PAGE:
Moreover, as Cavanagh and others have also observed, not only have funding bodies become less enamored with projects that solely digitize documents in favor of those that offer more cutting-edge technology, but grant bestowers have also favored the funding of start-up projects as opposed to supporting the further development and maintenance of these projects. To be fair, the latter tendency is showing some signs of change as evidenced by grants such as the NEH Digital Implementation Grant “that seeks to identify projects that have successfully completed their start-up phase.”

The kinds of economic and sustainability issues surrounding today’s virtual archives are not the ones that concerned scholars working in the pre-digital age. Instead, for those professors and graduate students, the main economic issues consisted of having the funds and time needed to travel to the archives. While travel expenses remain legitimate needs today, access to commercial subscription databases, funds to support one’s own digital projects, and the feasibility of embarking on such a project for pre-tenured scholars have emerged as pressing economic concerns. Similarly, in the past, academic libraries created and maintained archives for users (admittedly often with some faculty consultation and collaboration). Yet today more and more professors, graduate students, and even some advanced undergraduates not only use archives, but they also build them and must plan for their management, growth, and sustainability as well. In doing so many enter into collaborative partnerships with libraries, while others form part of an academic center devoted to digital work. Some digital archives aim to reach more than an academic audience and instead afford a space for public humanities. And in almost all cases our experiences working with searchable, sometimes multi-media archives cannot help but color our forays into traditional archives. Yet, what Ed Folsom has deemed “Database as Genre: The Epic Transformation of Archives” and other theoretical reconsiderations of “archives” are subjects for a follow-up post.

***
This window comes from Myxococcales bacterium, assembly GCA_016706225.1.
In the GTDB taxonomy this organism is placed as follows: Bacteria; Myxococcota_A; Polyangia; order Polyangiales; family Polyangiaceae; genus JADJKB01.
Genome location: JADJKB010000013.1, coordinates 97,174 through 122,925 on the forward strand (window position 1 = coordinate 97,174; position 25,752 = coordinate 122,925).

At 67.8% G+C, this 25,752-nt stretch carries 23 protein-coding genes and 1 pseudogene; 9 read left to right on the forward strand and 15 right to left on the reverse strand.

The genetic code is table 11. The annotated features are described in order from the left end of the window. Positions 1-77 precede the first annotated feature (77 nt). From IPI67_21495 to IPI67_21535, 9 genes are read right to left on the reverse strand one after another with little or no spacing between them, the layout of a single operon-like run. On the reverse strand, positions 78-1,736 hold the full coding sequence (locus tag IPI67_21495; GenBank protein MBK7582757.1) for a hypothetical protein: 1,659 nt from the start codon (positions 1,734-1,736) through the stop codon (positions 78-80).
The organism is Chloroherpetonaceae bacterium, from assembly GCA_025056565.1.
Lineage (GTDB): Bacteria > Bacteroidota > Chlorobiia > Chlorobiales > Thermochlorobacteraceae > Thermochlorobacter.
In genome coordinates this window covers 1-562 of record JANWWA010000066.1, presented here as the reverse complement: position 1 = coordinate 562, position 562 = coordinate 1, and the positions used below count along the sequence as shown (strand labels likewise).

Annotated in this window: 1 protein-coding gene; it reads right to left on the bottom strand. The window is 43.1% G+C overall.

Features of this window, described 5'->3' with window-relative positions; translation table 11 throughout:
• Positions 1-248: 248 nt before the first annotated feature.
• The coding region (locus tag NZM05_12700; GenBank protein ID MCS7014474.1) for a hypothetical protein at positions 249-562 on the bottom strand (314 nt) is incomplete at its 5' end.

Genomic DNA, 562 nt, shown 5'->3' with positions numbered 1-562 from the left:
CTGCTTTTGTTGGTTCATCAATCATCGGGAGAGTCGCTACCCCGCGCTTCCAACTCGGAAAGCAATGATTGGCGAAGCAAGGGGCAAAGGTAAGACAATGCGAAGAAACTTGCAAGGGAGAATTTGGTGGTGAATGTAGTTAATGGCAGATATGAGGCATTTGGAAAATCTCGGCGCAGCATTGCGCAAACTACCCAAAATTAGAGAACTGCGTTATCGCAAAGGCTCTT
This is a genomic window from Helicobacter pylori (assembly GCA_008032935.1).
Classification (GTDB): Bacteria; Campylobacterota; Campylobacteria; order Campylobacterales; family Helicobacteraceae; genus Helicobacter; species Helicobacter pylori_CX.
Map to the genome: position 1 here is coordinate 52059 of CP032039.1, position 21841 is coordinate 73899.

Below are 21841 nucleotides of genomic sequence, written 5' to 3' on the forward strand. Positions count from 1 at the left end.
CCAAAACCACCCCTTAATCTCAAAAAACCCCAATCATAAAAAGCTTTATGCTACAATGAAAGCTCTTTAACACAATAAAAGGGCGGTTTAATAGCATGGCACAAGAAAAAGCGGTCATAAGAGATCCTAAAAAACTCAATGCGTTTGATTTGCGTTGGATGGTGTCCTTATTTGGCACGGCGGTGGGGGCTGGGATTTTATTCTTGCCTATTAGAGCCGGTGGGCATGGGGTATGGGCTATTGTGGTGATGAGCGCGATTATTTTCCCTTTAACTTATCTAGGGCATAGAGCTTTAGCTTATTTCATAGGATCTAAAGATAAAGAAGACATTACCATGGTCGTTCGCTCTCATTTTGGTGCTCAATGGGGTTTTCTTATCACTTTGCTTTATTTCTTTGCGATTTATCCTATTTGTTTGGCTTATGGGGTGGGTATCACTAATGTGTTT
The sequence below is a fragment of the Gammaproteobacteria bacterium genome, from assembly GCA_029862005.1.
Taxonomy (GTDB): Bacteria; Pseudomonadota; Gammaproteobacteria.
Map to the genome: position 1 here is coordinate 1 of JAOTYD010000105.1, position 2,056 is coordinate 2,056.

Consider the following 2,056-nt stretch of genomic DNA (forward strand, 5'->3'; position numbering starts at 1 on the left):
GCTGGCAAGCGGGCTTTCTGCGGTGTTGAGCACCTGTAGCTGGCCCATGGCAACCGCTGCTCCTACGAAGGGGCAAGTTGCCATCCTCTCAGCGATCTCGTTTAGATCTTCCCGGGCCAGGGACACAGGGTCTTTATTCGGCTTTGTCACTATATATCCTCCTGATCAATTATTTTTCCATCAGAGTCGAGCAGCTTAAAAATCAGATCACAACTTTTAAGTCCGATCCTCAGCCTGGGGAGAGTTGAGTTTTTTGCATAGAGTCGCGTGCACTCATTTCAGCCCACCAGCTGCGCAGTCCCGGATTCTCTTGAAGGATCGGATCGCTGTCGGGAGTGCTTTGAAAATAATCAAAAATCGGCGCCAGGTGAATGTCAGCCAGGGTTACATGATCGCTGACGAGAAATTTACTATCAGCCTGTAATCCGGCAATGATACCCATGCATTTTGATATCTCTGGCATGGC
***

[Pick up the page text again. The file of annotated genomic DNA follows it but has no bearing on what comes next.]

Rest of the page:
Collaborative Reading: Elizabeth Scott-Baumann and Ben Burton’s “Encoding form: A proposed database of poetic form”

March 8, 2010

Elizabeth Scott-Baumann and Ben Burton’s recent paper,“Encoding form: A proposed database of poetic form”, for APPOSITIONS: